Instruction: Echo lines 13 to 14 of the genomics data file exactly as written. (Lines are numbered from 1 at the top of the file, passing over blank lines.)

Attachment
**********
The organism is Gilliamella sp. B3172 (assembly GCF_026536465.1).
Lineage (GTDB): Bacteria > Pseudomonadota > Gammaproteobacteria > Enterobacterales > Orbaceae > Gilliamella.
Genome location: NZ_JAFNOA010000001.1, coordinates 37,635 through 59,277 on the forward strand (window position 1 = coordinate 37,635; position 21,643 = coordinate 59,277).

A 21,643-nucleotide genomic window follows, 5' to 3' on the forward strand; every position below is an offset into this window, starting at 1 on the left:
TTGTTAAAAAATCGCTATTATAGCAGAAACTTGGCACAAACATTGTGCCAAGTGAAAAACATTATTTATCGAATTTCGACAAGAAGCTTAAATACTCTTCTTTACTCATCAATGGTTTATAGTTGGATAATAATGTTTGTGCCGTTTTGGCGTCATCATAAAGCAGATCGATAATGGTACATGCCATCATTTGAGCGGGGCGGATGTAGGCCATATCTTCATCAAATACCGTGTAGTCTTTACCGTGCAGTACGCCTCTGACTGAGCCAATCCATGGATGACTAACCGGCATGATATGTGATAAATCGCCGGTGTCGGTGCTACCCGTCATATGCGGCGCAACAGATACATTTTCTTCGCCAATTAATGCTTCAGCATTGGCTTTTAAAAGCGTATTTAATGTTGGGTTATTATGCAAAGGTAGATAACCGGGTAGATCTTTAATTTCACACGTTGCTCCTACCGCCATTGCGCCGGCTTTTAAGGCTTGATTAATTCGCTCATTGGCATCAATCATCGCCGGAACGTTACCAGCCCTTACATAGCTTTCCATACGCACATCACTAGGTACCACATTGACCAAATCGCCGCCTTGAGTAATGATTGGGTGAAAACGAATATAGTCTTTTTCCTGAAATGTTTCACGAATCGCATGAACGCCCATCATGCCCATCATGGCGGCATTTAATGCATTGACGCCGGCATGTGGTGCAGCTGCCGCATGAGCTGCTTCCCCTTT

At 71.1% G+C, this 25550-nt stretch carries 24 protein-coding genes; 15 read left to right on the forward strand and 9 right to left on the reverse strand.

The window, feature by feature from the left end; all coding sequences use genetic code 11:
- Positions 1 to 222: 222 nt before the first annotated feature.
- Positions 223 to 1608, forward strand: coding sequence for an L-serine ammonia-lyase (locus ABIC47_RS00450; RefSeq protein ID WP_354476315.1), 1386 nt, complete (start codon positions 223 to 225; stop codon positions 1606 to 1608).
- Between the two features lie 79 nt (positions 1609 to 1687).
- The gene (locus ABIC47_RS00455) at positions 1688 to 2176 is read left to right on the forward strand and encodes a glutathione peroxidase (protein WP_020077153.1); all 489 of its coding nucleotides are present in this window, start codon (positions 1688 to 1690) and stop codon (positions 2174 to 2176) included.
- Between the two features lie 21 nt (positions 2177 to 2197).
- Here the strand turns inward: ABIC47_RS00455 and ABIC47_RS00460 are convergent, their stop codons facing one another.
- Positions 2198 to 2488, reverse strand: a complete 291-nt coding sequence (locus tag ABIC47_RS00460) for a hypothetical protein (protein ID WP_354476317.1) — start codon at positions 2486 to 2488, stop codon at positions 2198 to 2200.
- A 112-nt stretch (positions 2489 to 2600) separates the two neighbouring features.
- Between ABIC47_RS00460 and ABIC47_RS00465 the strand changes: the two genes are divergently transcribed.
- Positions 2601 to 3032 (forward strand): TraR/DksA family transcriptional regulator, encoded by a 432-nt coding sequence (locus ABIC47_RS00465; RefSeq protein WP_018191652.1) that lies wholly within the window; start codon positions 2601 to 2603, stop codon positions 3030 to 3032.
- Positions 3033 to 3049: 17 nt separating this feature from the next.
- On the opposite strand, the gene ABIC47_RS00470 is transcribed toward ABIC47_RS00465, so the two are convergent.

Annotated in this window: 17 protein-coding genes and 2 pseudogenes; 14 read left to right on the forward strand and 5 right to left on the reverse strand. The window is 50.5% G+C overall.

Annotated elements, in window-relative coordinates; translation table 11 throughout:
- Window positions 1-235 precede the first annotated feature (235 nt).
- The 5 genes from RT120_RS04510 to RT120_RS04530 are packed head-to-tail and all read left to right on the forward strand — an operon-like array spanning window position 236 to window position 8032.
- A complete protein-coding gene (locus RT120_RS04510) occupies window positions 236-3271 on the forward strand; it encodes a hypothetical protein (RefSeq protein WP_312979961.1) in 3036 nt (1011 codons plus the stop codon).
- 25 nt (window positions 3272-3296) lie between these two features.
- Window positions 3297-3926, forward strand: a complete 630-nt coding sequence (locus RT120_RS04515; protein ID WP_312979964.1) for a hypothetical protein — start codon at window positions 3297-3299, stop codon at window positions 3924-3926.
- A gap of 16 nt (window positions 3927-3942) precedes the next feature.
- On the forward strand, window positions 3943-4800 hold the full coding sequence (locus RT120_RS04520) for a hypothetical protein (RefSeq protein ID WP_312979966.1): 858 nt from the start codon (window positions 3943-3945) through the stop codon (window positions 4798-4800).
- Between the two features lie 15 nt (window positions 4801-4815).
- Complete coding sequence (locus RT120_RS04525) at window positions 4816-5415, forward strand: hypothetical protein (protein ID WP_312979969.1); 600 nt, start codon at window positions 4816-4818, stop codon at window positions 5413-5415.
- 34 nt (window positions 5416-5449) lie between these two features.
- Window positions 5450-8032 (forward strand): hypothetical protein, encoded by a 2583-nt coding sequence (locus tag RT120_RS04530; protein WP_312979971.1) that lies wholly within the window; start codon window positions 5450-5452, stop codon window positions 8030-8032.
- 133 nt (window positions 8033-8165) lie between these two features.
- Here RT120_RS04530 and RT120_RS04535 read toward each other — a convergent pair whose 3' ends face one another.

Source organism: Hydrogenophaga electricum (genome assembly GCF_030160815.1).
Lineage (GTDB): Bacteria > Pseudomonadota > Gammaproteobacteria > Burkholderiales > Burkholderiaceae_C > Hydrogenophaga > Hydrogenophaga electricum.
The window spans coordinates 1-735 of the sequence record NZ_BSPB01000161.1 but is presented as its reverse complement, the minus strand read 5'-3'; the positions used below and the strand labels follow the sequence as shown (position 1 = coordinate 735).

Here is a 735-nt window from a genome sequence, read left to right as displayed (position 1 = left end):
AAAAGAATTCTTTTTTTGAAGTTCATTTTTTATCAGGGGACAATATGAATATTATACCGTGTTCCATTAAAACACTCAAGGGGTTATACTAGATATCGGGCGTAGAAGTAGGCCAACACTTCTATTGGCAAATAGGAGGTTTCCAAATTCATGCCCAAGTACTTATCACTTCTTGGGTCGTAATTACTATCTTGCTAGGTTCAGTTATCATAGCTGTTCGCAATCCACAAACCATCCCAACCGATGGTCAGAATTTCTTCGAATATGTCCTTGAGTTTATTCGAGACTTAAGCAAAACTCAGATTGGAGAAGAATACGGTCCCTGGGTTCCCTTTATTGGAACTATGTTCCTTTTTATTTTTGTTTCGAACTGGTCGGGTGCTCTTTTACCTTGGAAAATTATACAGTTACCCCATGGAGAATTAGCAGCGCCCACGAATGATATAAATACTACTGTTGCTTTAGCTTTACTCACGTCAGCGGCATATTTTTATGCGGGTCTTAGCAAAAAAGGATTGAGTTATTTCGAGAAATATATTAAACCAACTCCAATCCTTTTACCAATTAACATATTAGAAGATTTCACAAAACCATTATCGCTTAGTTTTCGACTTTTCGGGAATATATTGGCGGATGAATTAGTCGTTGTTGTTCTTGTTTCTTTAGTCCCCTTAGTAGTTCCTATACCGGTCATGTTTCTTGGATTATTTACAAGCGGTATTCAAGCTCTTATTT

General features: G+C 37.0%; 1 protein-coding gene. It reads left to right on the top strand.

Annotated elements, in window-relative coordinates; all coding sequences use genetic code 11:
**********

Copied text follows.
- Here the strand turns inward: ABIC47_RS00455 and ABIC47_RS00460 are convergent, their stop codons facing one another.
- Positions 2198 to 2488, reverse strand: a complete 291-nt coding sequence (locus tag ABIC47_RS00460) for a hypothetical protein (protein ID WP_354476317.1) — start codon at positions 2486 to 2488, stop codon at positions 2198 to 2200.